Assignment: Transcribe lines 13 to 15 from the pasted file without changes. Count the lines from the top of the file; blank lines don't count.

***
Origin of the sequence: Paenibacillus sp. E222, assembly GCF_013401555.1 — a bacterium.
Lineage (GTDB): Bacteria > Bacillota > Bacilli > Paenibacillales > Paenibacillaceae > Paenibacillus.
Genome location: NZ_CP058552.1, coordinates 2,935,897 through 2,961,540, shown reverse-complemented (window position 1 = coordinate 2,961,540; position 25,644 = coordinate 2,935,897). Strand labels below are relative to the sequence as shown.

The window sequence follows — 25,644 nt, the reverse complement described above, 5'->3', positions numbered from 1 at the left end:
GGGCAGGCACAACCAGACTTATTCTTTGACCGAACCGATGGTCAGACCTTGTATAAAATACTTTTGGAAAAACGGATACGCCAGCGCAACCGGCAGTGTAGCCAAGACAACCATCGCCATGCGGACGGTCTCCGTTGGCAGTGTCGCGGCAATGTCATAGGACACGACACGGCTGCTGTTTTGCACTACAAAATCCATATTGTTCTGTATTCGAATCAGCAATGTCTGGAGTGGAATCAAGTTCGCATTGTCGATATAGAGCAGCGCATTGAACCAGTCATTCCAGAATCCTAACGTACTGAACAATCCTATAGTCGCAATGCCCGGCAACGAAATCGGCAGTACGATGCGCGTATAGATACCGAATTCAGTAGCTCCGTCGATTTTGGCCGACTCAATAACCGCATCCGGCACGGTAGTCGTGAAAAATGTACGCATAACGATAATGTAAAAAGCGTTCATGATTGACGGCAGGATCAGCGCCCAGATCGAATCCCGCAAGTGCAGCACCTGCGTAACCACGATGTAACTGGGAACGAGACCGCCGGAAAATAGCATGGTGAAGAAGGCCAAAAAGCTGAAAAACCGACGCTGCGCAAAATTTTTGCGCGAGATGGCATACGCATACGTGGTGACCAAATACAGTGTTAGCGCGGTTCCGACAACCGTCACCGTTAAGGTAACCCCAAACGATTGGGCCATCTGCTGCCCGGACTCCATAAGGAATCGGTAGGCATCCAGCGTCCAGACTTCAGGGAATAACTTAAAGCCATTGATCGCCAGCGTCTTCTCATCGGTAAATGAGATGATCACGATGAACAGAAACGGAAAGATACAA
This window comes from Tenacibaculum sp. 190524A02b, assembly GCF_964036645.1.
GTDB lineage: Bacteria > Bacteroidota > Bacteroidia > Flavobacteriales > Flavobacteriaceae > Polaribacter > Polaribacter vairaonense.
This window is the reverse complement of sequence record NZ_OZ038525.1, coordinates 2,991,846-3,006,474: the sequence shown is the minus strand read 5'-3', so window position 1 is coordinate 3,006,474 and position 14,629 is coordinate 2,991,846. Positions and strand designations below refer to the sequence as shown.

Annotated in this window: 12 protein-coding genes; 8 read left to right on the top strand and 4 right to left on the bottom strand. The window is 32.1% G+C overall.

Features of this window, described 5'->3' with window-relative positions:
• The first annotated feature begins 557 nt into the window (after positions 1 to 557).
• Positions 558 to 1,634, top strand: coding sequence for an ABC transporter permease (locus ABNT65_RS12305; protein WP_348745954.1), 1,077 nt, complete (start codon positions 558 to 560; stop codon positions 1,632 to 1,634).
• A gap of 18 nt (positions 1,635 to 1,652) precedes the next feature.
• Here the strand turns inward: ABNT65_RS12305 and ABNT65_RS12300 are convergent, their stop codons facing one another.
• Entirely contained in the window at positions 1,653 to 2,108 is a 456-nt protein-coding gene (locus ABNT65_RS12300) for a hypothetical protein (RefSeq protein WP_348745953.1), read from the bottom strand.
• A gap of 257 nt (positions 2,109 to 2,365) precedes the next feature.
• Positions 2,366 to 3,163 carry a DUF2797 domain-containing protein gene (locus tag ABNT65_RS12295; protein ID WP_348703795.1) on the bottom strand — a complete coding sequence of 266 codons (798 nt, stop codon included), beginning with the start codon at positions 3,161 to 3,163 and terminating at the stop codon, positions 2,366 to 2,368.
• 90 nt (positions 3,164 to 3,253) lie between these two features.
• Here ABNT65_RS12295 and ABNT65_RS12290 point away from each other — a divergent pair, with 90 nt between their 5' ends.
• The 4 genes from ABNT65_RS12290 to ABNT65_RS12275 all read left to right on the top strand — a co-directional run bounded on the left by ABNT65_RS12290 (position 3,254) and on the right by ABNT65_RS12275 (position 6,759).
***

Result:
• A gap of 18 nt (positions 1,635 to 1,652) precedes the next feature.
• Here the strand turns inward: ABNT65_RS12305 and ABNT65_RS12300 are convergent, their stop codons facing one another.
• Entirely contained in the window at positions 1,653 to 2,108 is a 456-nt protein-coding gene (locus ABNT65_RS12300) for a hypothetical protein (RefSeq protein WP_348745953.1), read from the bottom strand.